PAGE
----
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South Korea finance minister expects GDP to return to growth in third quarter

South Korea finance minister expects GDP to return to growth in third quarter

File photo of a woman in Myeongdong shopping district in Seoul, South Korea, May 28, 2020. (Photo: REUTERS/Kim Hong-Ji)

SEOUL: South Korea's economy will likely return to growth in the third quarter, after recent economic data pointed to a gradual recovery, but a slump in exports remains a major concern, the country's finance minister said on Friday (Aug 14).

The economy slipped into a technical recession in the second quarter, when it suffered its worst contraction in more than two decades, as the coronavirus took its toll despite government support measures.

"The government expects a sequential growth in the third quarter," Hong Nam-ki told a briefing with foreign media outlets.

South Korea's economy fell a seasonally adjusted 3.3 per cent in the June quarter as the coronavirus pandemic battered exports and social distancing curbs paralysed factories.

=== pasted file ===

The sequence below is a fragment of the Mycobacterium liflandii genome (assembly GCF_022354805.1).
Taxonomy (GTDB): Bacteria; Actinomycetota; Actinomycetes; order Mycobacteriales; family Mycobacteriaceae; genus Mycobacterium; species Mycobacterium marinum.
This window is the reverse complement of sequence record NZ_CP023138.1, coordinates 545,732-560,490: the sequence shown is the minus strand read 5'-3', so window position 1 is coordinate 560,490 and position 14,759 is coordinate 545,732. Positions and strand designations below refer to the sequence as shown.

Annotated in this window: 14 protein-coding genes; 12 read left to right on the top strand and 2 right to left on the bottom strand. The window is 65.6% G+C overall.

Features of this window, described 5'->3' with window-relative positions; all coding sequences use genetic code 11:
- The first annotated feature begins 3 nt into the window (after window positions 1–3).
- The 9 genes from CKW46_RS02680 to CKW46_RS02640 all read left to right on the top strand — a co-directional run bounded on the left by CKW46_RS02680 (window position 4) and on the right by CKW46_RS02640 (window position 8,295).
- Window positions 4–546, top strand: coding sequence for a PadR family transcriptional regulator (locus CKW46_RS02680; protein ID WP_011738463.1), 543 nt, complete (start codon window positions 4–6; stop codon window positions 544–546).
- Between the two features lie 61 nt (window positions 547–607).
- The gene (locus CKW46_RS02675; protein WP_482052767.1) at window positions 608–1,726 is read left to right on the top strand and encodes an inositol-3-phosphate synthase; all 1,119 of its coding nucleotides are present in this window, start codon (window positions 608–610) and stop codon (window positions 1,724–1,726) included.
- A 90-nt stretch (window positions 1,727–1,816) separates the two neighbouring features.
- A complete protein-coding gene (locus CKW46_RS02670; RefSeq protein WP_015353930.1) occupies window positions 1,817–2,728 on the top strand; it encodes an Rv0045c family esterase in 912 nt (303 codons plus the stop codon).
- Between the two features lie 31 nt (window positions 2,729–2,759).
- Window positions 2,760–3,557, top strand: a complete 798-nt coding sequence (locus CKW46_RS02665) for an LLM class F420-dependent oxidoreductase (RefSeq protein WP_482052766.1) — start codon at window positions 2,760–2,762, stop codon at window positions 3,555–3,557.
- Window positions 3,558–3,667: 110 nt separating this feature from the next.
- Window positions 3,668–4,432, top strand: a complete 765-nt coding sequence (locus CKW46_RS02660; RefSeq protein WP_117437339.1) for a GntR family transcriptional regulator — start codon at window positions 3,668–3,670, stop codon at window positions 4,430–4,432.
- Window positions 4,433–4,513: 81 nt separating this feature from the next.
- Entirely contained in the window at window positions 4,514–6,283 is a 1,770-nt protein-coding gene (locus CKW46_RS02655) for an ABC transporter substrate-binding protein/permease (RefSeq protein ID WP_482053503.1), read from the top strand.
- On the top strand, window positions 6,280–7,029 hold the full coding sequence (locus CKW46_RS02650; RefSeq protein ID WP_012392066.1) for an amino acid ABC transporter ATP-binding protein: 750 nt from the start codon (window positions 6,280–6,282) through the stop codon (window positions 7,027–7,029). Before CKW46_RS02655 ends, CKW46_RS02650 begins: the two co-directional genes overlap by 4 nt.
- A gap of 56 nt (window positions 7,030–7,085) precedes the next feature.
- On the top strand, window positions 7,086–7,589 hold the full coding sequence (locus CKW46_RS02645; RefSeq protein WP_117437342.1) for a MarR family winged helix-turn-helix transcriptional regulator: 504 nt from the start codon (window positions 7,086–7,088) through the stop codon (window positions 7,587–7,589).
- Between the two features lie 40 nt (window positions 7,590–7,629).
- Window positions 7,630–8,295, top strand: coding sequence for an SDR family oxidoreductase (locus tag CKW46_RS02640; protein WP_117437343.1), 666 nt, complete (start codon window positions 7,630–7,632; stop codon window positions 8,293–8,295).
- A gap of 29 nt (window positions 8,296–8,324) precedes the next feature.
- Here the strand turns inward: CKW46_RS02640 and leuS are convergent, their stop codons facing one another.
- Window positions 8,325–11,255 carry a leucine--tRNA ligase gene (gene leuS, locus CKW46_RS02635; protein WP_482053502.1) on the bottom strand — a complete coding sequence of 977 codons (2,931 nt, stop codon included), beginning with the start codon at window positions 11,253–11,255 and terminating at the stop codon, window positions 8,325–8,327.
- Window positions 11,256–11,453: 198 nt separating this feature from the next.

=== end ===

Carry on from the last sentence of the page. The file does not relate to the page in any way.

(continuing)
That came even after the government rolled out some 277 trillion won (US$233 billion) worth of stimulus packages including three supplementary budgets.

READ: Commentary: South Korea will outperform many developed economies in this coronavirus downturn

But the finance ministry said Asia's fourth-largest economy is expected to do well compared to other major economies, citing a report from the Organisation for Economic Cooperation and Development (OECD) on South Korea.

The OECD said the country will take the smallest hit to growth of any advanced economy this year, by falling just 0.8 per cent, after it was able to limit the spread of the coronavirus without imposing severe lockdowns. The OECD had previously forecast South Korea's economy to shrink 1.2 per cent this year.

READ: South Korea records most local COVID-19 cases since end-March with 103 new infections

It comes as the government cut its economic projections for this year in June, forecasting the economy would grow just 0.1 per cent in 2020, which would be the worst performance since the 1998 Asian financial crisis.

"There are still significant risks to our forecast since it is based on a scenario (where) the coronavirus pandemic would cool down in the second half of the year," Hong said.

Hong also said the ministry is currently not considering another supplementary budget, which would be its fourth for this year.

Source: Reuters/dv

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